• Able to use drawing and writing tools appropriately, e.g., crayon or pencil
  • Able to use child-sized safety scissors appropriately
  • Able to run, jump and hop
  • Able to catch and bounce a ball

Is your child ready for kindergarten?

If your child is not proficient in all the skills on the kindergarten readiness checklist example, there is no need to panic! Very few children can perform every task on the list accurately and consistently at all times.

While the example kindergarten checklist gives you an idea of the skills children would ideally have mastered by the time they start school, these aren’t prerequisites. While your school may have specific kindergarten requirements, such as being able to use the bathroom independently, your child won’t be prevented from starting school if they haven’t learned to write their name yet.

Preparing your child for kindergarten

Now you know the skills to assess kindergarten readiness, and you can begin prep for kindergarten with your child. Of course, there is no need for formal preparation or kindergarten readiness testing. Instead, you can help your child to develop key skills by playing games with them and engaging in fun activities.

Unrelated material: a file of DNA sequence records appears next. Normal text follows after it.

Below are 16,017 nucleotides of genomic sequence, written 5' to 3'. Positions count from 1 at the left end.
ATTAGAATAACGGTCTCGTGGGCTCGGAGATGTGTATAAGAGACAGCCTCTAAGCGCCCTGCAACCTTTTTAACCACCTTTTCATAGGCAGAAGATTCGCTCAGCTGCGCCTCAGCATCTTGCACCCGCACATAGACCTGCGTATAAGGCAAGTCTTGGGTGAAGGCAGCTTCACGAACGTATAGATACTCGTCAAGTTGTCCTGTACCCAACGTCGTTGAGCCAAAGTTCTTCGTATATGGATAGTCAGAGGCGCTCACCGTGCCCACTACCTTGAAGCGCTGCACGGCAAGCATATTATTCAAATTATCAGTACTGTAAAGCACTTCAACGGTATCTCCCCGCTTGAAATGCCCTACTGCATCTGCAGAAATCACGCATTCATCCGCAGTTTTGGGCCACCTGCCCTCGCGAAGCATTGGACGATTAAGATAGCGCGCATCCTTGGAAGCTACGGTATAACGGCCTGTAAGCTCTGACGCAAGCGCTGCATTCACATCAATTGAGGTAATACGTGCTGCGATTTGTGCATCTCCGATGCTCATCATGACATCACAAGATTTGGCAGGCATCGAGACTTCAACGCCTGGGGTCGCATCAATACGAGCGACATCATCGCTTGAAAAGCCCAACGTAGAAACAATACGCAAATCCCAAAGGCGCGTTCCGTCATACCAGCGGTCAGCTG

By doing crafts with your child, for example, they will have the opportunity to practice using writing tools and child-sized safety scissors, which helps to advance their physical development. Similarly, reading with your child will help them to practice their listening skills and become accustomed to handling books.

Play and socialization are extremely important for young children, so make sure this is part of your prep for kindergarten. Having playdates or socializing with other kids is a great way for kids to relax, have fun, and enhance their social skills.

Remember – don’t pressure your child if there are particular tasks or areas they are struggling with. While the skills listed above will help ensure your child is ready for kindergarten, your child needn’t have mastered them before they attend their first day at school.